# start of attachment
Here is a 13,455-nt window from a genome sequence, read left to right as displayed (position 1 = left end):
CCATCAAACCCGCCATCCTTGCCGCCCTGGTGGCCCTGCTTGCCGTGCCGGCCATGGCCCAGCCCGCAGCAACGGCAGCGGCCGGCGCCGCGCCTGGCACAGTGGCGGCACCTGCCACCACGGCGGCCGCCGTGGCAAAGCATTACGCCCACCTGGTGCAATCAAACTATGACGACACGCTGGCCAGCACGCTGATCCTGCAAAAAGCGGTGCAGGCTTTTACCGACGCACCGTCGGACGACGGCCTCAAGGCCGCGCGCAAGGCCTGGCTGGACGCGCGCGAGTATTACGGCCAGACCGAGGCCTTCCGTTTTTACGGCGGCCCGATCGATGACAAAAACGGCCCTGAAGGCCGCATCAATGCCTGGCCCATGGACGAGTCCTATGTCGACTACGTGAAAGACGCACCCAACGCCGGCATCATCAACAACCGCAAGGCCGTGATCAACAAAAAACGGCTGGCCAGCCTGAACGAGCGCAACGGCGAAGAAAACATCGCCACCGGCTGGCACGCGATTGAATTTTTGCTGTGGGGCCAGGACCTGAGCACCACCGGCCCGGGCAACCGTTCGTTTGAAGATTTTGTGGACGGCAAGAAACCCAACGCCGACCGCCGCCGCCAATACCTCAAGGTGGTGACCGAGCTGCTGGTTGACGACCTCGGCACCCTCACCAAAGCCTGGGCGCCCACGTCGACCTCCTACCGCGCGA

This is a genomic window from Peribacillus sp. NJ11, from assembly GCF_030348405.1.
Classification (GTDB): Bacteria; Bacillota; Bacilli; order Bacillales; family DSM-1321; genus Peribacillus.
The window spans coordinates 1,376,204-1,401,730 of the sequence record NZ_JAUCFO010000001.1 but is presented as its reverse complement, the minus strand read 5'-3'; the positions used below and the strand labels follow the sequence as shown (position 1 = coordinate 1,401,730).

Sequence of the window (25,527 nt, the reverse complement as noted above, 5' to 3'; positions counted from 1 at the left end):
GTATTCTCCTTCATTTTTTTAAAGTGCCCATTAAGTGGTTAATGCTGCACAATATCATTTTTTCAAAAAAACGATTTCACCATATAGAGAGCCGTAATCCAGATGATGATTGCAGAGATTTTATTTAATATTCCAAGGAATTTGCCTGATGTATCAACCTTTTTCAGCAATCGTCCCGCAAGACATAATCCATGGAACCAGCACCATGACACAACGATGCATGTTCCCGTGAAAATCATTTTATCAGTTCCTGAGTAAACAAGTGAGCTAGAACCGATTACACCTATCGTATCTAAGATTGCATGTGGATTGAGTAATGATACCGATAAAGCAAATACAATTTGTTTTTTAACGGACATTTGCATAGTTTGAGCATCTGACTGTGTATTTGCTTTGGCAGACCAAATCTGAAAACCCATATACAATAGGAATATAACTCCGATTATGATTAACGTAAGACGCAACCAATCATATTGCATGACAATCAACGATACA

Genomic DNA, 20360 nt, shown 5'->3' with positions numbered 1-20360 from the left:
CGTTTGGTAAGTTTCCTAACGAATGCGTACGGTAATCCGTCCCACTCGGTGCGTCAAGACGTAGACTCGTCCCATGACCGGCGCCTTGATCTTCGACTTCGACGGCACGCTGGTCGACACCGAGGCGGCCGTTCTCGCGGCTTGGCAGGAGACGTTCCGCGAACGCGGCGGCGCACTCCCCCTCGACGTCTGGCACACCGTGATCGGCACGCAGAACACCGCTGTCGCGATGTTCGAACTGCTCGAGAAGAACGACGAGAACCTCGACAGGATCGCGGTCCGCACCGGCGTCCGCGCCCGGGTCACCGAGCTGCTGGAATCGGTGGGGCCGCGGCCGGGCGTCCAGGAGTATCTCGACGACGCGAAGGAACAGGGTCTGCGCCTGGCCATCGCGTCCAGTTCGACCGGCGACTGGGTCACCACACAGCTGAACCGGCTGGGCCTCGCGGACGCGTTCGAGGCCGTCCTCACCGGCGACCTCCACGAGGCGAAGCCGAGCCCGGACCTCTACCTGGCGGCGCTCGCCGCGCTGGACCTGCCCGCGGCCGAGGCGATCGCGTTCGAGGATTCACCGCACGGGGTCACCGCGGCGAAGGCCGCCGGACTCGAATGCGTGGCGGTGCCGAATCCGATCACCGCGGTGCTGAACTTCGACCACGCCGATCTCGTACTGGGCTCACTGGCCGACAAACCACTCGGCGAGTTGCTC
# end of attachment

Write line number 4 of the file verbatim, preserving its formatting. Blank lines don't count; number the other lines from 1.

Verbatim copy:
Classification (GTDB): Bacteria; Bacillota; Bacilli; order Bacillales; family DSM-1321; genus Peribacillus.